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Don’t Get Killed in Today's Toronto Housing Market - A Buyer’s Market

Are you an investor caught in a dilemma due to soaring interest rates? Whether you're looking to sell your property with a tenant or seize a below-market deal, this blog post and accompanying video have got you covered.


Introduction

In this article, we're sharing a real investor story that delves into the experiences of both the selling and buying investor. If you enjoy these insights, be sure to like, subscribe, and ring that notification bell for more real-world investor stories.

Challenge #1: Tenanted Unit

One of the most common challenges investor sellers face is trying to sell a property with a tenant in residence. This can be tricky because there's no guarantee the unit will be in showcase condition for potential buyers. Tenants may have their own schedules and might not be willing to accommodate showings. Competing with a vacant, well-staged unit can pose a significant challenge.


However, the good news is that if you're lucky, like in our case, your tenant may keep the unit in fantastic condition, almost like a professionally staged space. With some well-photographed images, you can address this challenge effectively.


Challenge #2: Lease Term & Rent

Your current lease term and the rent you're collecting play a crucial role in targeting potential buyers. The lease term and rent amount will determine if you can target end-user buyers or investors.


For instance, if you have a month-to-month lease with your tenant, you can serve notice and ask them to vacate in 60 days, although you'll need to compensate them with one month's rent. However, if you have a one-year fixed lease, the tenant's willingness to terminate it early is usually dependent on whether the market rent is significantly higher. Offering additional compensation, such as two months' rent, can be a solution but often has a low success rate.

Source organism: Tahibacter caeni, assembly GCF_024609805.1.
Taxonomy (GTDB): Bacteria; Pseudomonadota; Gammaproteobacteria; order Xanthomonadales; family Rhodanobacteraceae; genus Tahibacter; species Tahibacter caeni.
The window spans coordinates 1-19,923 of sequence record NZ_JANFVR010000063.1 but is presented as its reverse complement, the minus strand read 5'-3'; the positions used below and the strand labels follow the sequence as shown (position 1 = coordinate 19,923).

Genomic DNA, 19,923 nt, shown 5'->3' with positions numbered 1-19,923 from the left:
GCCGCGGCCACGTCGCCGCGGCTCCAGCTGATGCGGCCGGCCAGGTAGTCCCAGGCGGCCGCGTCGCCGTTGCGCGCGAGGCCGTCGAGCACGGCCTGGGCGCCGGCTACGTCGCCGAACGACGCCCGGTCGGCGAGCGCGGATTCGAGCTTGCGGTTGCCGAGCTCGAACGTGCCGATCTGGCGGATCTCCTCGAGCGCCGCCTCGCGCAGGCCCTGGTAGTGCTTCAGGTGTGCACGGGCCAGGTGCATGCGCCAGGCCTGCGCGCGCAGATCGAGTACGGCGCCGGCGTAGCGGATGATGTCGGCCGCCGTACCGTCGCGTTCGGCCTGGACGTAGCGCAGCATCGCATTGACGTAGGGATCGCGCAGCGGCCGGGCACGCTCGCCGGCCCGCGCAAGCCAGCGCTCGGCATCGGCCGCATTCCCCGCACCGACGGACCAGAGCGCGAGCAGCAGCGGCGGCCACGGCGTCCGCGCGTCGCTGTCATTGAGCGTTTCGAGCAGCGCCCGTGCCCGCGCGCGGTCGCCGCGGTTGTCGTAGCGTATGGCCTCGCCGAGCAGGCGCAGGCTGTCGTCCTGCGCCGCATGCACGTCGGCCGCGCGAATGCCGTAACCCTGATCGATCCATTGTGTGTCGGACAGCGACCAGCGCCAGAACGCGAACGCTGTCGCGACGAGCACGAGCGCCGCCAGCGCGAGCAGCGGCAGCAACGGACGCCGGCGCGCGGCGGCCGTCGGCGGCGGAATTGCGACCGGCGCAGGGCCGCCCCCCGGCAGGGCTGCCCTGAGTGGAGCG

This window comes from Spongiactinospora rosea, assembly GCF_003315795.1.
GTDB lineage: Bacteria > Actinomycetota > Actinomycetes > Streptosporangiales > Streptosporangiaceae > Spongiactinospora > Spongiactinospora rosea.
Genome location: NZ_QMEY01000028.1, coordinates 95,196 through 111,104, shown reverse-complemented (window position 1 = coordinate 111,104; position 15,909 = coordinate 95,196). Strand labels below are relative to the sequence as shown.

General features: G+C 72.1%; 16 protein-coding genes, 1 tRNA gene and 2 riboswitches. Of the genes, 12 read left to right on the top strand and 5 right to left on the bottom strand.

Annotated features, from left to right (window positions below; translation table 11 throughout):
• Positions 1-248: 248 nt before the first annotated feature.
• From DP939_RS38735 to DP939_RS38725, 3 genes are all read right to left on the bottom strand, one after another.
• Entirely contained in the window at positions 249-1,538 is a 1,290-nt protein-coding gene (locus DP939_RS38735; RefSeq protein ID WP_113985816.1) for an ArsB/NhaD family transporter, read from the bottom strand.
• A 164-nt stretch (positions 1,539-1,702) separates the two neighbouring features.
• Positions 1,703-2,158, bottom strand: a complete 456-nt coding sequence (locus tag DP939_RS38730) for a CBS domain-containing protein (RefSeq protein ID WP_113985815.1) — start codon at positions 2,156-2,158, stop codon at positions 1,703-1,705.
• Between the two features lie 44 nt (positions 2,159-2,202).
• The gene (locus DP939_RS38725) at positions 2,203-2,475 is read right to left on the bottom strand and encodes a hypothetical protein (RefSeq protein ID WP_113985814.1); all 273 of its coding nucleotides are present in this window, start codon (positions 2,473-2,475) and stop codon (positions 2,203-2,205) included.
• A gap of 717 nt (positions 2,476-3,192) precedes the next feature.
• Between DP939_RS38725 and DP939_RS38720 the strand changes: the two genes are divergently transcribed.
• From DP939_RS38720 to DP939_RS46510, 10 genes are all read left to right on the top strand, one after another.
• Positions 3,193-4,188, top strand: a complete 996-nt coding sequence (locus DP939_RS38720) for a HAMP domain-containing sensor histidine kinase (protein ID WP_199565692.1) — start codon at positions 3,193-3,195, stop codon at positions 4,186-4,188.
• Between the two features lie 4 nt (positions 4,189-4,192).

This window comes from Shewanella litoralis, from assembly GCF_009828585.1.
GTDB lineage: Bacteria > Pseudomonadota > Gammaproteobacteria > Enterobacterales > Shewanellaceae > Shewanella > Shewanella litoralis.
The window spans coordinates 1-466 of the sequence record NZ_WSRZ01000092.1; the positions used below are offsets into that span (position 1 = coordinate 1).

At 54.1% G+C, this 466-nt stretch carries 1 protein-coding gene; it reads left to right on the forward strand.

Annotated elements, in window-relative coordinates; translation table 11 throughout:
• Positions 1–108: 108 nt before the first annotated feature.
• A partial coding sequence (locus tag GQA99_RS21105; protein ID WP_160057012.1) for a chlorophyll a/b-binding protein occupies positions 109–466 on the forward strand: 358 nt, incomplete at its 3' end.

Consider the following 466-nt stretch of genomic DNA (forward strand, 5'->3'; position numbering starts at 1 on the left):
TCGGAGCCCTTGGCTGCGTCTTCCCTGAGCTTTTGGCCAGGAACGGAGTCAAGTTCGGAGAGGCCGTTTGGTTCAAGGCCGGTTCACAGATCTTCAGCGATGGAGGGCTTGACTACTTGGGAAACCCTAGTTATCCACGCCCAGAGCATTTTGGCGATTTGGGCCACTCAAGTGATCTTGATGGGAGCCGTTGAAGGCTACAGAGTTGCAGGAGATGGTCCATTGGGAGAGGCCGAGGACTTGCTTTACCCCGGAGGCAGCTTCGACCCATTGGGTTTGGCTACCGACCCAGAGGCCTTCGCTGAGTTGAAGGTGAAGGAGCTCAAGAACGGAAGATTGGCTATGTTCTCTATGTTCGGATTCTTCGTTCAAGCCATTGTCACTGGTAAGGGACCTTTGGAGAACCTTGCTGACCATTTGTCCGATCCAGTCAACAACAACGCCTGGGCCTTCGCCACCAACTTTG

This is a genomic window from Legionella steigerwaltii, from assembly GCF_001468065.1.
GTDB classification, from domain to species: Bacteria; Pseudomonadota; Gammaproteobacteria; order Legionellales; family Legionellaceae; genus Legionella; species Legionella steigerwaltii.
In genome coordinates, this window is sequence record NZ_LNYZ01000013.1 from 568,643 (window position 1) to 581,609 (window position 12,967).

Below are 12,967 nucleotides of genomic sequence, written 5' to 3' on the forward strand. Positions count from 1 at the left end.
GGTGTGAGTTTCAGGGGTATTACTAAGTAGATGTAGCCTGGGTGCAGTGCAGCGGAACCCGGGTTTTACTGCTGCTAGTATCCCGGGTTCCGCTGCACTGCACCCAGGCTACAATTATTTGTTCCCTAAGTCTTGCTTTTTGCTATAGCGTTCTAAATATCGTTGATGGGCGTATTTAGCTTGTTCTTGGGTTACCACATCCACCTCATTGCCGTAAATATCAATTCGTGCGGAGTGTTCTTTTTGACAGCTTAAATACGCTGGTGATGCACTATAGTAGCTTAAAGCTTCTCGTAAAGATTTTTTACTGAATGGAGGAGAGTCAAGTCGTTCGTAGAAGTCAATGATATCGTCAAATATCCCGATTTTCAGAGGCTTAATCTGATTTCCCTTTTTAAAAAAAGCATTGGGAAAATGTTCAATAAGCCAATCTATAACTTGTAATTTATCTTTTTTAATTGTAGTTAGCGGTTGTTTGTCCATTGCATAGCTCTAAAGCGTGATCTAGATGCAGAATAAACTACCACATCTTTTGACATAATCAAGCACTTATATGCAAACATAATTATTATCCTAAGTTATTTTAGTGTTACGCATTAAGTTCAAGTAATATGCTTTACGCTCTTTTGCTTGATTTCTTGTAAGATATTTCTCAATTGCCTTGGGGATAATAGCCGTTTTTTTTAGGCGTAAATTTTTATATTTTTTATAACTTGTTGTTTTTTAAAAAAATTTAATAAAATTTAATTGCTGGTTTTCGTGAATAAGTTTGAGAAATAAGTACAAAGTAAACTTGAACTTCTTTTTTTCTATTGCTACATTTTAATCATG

Investor buyers will have to assume the current lease, including the rent. The rent amount can make or break the deal, with the best-case scenario being market rent with no rent control. The worst-case? A rent below market value, rent control in place, and a one-year lease. In this situation, you may have to wait for the lease to expire, renew on a month-to-month basis, and then target end-user buyers.


Challenge #3: The Selling Price

Selling a unit in great condition with market rent can still be a challenge in a market where only 1 in 4 condo units in downtown Toronto is selling. We put our unit on the MLS at a price from six months ago but got fewer showings than expected.


Ultimately, we received two types of offers: one trying to slash the price by 30%, which wasn't feasible, and the other from investors with extra cash on hand ready to get a small mortgage. They were willing to pay slightly below market value, recognizing the opportunity for future gains.


Conclusion

The real estate market is challenging, especially for sellers in today's climate. If you don't have to sell, it might be best to wait. However, if selling is a must, understanding your situation and being realistic about the price is essential.


For buyers, this market presents unique opportunities. Crisis often breeds opportunity, and this is no exception. Don't miss out on great deals - subscribe to our "Deal of the Week" emails linked below.


Remember to subscribe and hit the bell for more insights and updates in the world of real estate investing.

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